-There are high expectations in the industry that ETC consoles will be quick to learn and have some uniformity of design, terminology, syntax and operation (The main reason Congo get's trashed as well). Anyone who has experience on an Express(ion) or Obsession can walk up to an EOS/ION and figure it out fairly quickly... good luck with that on a Smartfade.

    -In the end it's biggest problem is it's not an Express replacement. It's something far different. As you know, Ion/Eos/Congo/Jr. are all much more than many schools/churches/small theaters need. When Smartfade came out we knew Express was going away and it was exciting to see what would replace it... and we are still waiting. While I completely support ETC's "no 2 scene preset" stance, there's a hole in the product line between Smartfade and Ion where a lot of us live. An Ion with one wing panel has a street price around $6k. A Smartfade 24/96 has a street price around $1600. There's a HUGE gap there in price, quality, and abilities. A hole that used to be occupied by an Express 24/48 with a street price around $4k.
     
    Last edited: Jun 29, 2010
  9. soundlight

    soundlight Well-Known Member

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    It's not designed to be an Express replacement. It was designed as a better alternative to boards like the NSI MC series and the MLC16 and Elation boards for movers. For people who have used these boards (as I have), everything makes perfect sense. The different modes that buttons can be in depending on what fader or select mode you have, the ways of recording sequences to faders and setting times on the screen, all of these come easy to someone who has run Elation boards, the NSI MC75xx series, and the MLC16. The Smartfade ML is the only board with its featureset in its price range.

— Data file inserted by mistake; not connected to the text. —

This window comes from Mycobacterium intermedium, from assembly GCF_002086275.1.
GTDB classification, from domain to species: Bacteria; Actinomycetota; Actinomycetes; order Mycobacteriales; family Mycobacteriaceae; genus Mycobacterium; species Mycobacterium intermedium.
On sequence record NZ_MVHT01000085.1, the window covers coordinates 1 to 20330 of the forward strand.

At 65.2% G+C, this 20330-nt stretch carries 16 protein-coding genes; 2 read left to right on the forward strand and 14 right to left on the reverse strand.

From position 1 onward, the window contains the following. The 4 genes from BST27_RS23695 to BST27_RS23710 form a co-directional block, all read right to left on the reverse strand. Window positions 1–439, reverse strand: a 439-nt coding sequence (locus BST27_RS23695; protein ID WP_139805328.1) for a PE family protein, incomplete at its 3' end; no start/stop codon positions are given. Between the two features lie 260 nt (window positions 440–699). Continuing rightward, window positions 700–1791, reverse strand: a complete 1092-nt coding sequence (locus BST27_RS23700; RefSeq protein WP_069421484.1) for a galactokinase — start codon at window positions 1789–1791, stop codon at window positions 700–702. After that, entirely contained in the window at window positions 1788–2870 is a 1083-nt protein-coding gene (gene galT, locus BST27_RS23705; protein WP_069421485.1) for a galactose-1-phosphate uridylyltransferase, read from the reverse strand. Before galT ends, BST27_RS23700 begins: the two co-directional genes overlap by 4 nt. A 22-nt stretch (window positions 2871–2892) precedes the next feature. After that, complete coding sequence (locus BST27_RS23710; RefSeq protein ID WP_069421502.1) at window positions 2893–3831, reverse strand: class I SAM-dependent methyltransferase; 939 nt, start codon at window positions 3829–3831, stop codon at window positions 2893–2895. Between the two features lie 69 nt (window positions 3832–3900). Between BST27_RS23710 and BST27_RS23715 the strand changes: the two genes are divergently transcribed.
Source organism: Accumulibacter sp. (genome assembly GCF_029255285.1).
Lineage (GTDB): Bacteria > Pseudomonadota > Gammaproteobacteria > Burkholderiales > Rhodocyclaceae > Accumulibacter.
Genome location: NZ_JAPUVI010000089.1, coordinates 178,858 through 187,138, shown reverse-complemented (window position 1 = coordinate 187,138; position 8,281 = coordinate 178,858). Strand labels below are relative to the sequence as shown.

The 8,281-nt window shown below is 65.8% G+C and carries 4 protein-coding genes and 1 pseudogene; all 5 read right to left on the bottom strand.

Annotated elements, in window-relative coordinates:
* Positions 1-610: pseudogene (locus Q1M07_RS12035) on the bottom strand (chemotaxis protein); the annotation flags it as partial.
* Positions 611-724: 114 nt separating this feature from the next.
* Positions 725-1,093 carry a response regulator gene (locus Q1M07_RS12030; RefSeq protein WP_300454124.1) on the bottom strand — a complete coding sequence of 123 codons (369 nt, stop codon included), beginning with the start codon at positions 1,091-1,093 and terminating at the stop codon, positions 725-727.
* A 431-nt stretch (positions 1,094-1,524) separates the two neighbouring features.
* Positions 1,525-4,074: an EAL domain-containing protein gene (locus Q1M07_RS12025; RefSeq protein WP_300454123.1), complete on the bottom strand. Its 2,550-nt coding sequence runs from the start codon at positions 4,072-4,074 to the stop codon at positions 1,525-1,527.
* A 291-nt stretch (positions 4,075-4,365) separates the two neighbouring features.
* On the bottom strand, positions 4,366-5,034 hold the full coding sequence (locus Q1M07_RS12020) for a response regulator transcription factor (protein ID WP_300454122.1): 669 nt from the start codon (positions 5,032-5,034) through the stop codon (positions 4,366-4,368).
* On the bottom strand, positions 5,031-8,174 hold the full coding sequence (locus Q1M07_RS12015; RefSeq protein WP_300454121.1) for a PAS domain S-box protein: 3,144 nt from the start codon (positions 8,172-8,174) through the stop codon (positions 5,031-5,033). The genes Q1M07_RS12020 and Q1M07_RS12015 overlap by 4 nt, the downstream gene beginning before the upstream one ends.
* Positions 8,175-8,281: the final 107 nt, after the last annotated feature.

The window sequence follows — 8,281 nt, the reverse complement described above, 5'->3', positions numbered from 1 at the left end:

ETC has yet to release a true Express replacement. Maybe they'll finally get something decent out at USITT.
     
  10. gafftapegreenia

    gafftapegreenia CBMod CB Mods

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    I'm another quiet fan of the Smartfade. It's small size can be fooling but its a really powerful board. Packing more features, it is a bit more confusing than the typical busking board, but it's not too difficult to figure out, the biggest offset being that its not "typical" ETC syntax. With the coming monitor upgrade, it will be an extremely useful board. A friend of mine is happily using one for Game Show Network, so it seems to have great studio potential as well.